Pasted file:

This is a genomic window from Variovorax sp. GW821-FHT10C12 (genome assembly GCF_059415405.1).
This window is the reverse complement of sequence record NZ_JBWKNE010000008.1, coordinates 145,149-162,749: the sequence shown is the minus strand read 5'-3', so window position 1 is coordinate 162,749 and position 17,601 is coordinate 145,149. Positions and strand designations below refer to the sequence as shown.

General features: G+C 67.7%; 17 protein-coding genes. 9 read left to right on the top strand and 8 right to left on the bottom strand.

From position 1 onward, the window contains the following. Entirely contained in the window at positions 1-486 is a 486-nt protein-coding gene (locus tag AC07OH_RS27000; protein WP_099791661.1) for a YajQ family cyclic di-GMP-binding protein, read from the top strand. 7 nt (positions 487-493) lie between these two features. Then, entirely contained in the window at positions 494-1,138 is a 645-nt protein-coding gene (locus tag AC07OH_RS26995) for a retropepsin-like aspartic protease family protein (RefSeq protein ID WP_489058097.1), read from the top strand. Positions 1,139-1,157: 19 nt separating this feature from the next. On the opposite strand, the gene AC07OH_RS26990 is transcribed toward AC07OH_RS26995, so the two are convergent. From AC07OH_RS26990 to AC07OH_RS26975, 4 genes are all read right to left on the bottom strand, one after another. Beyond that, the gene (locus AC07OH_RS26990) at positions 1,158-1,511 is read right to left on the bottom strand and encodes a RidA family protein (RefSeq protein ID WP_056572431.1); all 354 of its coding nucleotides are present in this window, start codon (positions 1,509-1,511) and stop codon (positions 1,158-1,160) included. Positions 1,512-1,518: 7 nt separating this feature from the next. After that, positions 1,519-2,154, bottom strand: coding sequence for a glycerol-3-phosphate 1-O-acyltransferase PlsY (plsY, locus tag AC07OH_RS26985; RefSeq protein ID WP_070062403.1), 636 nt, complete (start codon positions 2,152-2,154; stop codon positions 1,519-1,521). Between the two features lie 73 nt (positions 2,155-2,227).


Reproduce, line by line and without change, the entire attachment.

This is a genomic window from Variovorax sp. GW821-FHT10C12 (genome assembly GCF_059415405.1).
This window is the reverse complement of sequence record NZ_JBWKNE010000008.1, coordinates 145,149-162,749: the sequence shown is the minus strand read 5'-3', so window position 1 is coordinate 162,749 and position 17,601 is coordinate 145,149. Positions and strand designations below refer to the sequence as shown.

General features: G+C 67.7%; 17 protein-coding genes. 9 read left to right on the top strand and 8 right to left on the bottom strand.

From position 1 onward, the window contains the following. Entirely contained in the window at positions 1-486 is a 486-nt protein-coding gene (locus tag AC07OH_RS27000; protein WP_099791661.1) for a YajQ family cyclic di-GMP-binding protein, read from the top strand. 7 nt (positions 487-493) lie between these two features. Then, entirely contained in the window at positions 494-1,138 is a 645-nt protein-coding gene (locus tag AC07OH_RS26995) for a retropepsin-like aspartic protease family protein (RefSeq protein ID WP_489058097.1), read from the top strand. Positions 1,139-1,157: 19 nt separating this feature from the next. On the opposite strand, the gene AC07OH_RS26990 is transcribed toward AC07OH_RS26995, so the two are convergent. From AC07OH_RS26990 to AC07OH_RS26975, 4 genes are all read right to left on the bottom strand, one after another. Beyond that, the gene (locus AC07OH_RS26990) at positions 1,158-1,511 is read right to left on the bottom strand and encodes a RidA family protein (RefSeq protein ID WP_056572431.1); all 354 of its coding nucleotides are present in this window, start codon (positions 1,509-1,511) and stop codon (positions 1,158-1,160) included. Positions 1,512-1,518: 7 nt separating this feature from the next. After that, positions 1,519-2,154, bottom strand: coding sequence for a glycerol-3-phosphate 1-O-acyltransferase PlsY (plsY, locus tag AC07OH_RS26985; RefSeq protein ID WP_070062403.1), 636 nt, complete (start codon positions 2,152-2,154; stop codon positions 1,519-1,521). Between the two features lie 73 nt (positions 2,155-2,227).